As COVID-19 cases and deaths continue to drop in long-term care settings, calls for reopening communities facilities are increasing.
On Monday, the Centers for Disease Control and Prevention released interim guidelines on easing restrictions for fully vaccinated individuals in non-healthcare settings.
The National Center for Assisted Living is taking a more measured approach for assisted living, telling McKnight’s Senior Living that communities “must remain vigilant until most residents and staff are fully vaccinated, and public health officials determine it is safe to reopen.”
The organization said it supports masking, social distancing, frequent handwashing and continued restrictions on social activities and visitors “for the time being.”
“We support the scientific experts on what’s best for our residents and staff members, but anything we can do to expedite reopening would be a tremendous benefit to our residents and their loved ones,” an NCAL spokesperson said.
In an interview Friday morning with CNN, Mark Parkinson, president and CEO of NCAL and its sister organization, the American Health Care Association, with a membership of skilled nursing facilities, said that assisted living and nursing home providers across the country are reporting the same news: no COVID-19 cases following rollout of the vaccine for residents and staff members.
“It’s just absolutely astonishing,” Parkinson said. “We all thought that the vaccine would reduce cases. I don’t think any of us thought we would have zero cases, but that’s the case in almost all the nursing homes and assisted living buildings across the country. It’s amazing and fantastic.”
The skilled nursing sector reported an 82% decline in weekly coronavirus cases among nursing home residents since peaking in mid-December at 33,300 cases. No collective national data exist on cases and deaths in assisted living communities because state governments track those statistics, but AHCA / NCAL said as of March 1, assisted living communities had completed 95% of their first-round vaccination clinics and 75% of second clinics. Third-round clinics are expected to be completed this month.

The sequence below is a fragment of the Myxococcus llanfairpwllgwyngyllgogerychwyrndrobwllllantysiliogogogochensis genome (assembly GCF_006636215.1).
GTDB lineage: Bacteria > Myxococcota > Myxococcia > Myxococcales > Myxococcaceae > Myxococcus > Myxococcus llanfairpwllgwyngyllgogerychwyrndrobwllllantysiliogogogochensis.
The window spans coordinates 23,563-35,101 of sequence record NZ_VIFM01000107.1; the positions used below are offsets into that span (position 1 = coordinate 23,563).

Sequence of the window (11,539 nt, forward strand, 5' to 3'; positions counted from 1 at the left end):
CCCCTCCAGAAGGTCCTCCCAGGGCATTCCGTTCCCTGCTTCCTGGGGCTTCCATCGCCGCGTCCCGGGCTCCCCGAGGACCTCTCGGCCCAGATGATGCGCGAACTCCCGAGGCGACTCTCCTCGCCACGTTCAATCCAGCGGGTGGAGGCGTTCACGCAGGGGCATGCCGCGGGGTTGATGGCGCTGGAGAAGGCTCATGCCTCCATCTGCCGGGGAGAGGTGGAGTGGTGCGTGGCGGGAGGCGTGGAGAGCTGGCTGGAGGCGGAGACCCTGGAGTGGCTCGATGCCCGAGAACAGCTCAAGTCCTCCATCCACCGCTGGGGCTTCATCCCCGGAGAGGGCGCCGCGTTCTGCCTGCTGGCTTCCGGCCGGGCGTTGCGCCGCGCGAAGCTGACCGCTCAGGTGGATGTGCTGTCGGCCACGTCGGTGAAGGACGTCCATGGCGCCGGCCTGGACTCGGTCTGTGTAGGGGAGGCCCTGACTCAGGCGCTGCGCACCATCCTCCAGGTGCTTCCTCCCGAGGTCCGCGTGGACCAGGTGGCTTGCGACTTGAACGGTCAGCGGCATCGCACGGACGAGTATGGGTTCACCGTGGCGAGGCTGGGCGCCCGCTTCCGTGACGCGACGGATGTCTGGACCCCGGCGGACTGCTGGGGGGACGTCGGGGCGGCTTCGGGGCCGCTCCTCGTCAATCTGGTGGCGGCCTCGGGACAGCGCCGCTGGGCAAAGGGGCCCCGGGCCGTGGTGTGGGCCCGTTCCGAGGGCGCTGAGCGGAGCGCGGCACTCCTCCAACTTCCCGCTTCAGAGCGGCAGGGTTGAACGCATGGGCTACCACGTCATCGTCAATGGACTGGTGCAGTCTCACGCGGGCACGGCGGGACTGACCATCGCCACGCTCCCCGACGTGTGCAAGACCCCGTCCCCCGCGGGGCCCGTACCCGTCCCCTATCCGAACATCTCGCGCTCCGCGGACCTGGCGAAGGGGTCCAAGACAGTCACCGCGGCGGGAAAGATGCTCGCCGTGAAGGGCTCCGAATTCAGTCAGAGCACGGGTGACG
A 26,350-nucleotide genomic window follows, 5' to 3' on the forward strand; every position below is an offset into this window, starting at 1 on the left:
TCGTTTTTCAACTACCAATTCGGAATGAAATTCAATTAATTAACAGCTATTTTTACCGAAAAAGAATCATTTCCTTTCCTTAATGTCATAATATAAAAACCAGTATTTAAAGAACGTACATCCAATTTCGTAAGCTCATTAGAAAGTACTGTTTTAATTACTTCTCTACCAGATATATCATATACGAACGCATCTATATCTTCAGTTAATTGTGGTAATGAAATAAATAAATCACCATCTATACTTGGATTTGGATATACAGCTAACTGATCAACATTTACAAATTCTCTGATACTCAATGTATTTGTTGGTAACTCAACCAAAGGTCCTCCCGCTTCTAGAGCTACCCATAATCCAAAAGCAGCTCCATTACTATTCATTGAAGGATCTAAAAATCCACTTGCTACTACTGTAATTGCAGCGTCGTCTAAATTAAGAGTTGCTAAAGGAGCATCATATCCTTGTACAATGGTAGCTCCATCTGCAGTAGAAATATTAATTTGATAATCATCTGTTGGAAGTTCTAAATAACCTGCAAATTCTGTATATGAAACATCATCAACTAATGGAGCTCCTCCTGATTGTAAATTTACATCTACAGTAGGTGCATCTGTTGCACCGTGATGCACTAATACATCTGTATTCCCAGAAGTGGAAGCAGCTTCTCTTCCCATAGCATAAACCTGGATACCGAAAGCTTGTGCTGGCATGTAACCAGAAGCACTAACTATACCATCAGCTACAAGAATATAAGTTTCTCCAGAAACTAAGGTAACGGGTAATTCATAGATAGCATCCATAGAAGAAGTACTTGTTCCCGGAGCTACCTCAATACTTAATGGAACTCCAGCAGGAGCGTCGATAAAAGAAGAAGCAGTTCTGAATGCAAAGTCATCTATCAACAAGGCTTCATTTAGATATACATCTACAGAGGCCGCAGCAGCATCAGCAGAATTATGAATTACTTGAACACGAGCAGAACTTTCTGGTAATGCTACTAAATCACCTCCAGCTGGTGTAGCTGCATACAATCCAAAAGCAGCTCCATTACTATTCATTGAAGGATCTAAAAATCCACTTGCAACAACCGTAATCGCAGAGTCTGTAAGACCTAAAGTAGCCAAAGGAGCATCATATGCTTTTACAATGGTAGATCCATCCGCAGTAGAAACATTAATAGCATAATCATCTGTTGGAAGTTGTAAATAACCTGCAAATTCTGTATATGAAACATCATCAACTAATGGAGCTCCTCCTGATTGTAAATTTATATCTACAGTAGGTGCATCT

According to the CDC COVID Data Tracker, 7.4 million vaccine doses have been administered to residents and staff members in long-term care facilities such as nursing homes and assisted living communities.
Parkinson attributed the severe drop in coronavirus cases to two things: the vaccine itself and states’ prioritizing long-term care in establishing on-site vaccination clinics.
“It’s hard to put into words how well this vaccine works,” Parkinson said. “There were very few side effects with these shots, and the results speak for themselves. In most facilities right now, there is absolutely no COVID.”
Priority for long-term care needs to continue with the federal government setting aside doses for new residents and staff members, he said.
At the same time, the long-term care industry is struggling to increase vaccination uptake among staff members.
The CDC reported that staff uptake of the vaccine at 40% after the first vaccine clinics were held in skilled nursing facilities, compared with an 80% uptake in skilled nursing residents. AHCA / NCAL said that number is comparable to the majority of the public and that the same assumptions can be made for assisted living, for which statistics are more difficult to come by.
AHCA and LeadingAge set a target of getting 75% of the about 1.5 million nursing home staff members vaccinated by June 30. They said they plan to hit that goal by tackling misinformation about the vaccines through ongoing education, town halls and special webinars.
Although there are no systems in place to monitor progress of vaccine uptake in assisted living communities NCAL said it is encouraging such communities to meet this goal as well.